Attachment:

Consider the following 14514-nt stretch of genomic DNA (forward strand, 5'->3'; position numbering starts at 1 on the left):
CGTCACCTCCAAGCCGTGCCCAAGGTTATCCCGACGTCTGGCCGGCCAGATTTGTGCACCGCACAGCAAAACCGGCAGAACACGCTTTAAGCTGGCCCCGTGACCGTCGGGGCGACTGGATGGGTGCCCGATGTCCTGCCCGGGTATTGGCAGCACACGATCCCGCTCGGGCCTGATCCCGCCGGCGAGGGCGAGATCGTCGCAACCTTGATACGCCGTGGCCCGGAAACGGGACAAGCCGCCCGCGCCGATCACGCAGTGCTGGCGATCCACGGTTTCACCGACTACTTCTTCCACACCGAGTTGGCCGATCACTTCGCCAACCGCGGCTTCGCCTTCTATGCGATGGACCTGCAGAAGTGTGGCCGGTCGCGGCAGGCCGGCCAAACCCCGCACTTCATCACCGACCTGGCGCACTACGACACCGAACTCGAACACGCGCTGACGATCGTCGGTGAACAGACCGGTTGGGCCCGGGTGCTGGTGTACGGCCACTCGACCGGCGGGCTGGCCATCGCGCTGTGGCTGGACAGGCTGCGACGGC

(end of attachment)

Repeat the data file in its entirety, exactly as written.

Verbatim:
Consider the following 14514-nt stretch of genomic DNA (forward strand, 5'->3'; position numbering starts at 1 on the left):
CGTCACCTCCAAGCCGTGCCCAAGGTTATCCCGACGTCTGGCCGGCCAGATTTGTGCACCGCACAGCAAAACCGGCAGAACACGCTTTAAGCTGGCCCCGTGACCGTCGGGGCGACTGGATGGGTGCCCGATGTCCTGCCCGGGTATTGGCAGCACACGATCCCGCTCGGGCCTGATCCCGCCGGCGAGGGCGAGATCGTCGCAACCTTGATACGCCGTGGCCCGGAAACGGGACAAGCCGCCCGCGCCGATCACGCAGTGCTGGCGATCCACGGTTTCACCGACTACTTCTTCCACACCGAGTTGGCCGATCACTTCGCCAACCGCGGCTTCGCCTTCTATGCGATGGACCTGCAGAAGTGTGGCCGGTCGCGGCAGGCCGGCCAAACCCCGCACTTCATCACCGACCTGGCGCACTACGACACCGAACTCGAACACGCGCTGACGATCGTCGGTGAACAGACCGGTTGGGCCCGGGTGCTGGTGTACGGCCACTCGACCGGCGGGCTGGCCATCGCGCTGTGGCTGGACAGGCTGCGACGGC